The mourning process occurs in stages. Immediately upon learning of a death, the family enters the status of aninut, not quite mourners yet, but a status that acknowledges their loss. Their tasks are related to preparations for the funeral, and making arrangements to sit shiva. Mourners and those who encounter mourners may recite the phrase “Baruch dayan ha-Emet” (Blessed is the True Judge) or the longer form of it, “Baruch atah Hashem dayan ha-Emet,” and if they were present at the moment of death they may perform the ritual of k’riah (rending clothes).

At this point in time, there is no prescribed ritual response for community members in general beyond the recitation of the “Baruch dayan ha-Emet” formula on hearing of the death. The only active communal response is channeled through the work of those who are involved in shmirah (being present with the deceased) and taharah (the ritual preparation of the body before the funeral); however these tasks do not fall on the entire community, just a specialized segment of it. I would suggest that perhaps this is a lack—there certainly could be some sort of ritual for community members in general (who are not involved in the mitzvot of shmirah and taharah), either as a community, or in any dealings with the family members, to formally acknowledge the family’s loss beyond the recitation of that short, powerful phrase, “Baruch dayan ha-Emet.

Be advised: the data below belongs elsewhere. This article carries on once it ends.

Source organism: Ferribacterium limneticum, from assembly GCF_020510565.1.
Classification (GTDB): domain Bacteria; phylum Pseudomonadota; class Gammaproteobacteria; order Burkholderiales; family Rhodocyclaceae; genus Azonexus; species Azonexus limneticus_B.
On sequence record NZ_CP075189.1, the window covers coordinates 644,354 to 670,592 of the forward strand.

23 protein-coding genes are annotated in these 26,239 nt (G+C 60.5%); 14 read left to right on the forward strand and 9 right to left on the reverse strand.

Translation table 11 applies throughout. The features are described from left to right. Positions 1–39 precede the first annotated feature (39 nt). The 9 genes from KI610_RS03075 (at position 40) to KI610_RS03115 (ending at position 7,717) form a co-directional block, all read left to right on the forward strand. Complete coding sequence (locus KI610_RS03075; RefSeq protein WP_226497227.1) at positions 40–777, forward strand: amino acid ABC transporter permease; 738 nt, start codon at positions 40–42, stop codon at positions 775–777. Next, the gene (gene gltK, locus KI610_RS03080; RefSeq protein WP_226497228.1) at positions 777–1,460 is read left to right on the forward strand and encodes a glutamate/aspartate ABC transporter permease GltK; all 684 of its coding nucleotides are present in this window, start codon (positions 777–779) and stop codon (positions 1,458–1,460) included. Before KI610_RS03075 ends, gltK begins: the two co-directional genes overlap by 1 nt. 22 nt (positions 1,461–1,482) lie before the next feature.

Following the more traditional path, the body would be prepared for burial by the Chevrah Kadisha, and there would be a funeral service of some sort (often in a chapel, synagogue, or graveside).[i] The family usually will engage in the ritual of k’riah just prior to the funeral service. During that ceremony the communal responses are limited, and mostly passive. A few persons, frequently including a rabbi and family members, will offer something in the form of a hesped (a funeral oration or eulogy), and there often are readings from psalms, proverbs, poetry, or other appropriate texts; there may be some singing/chanting.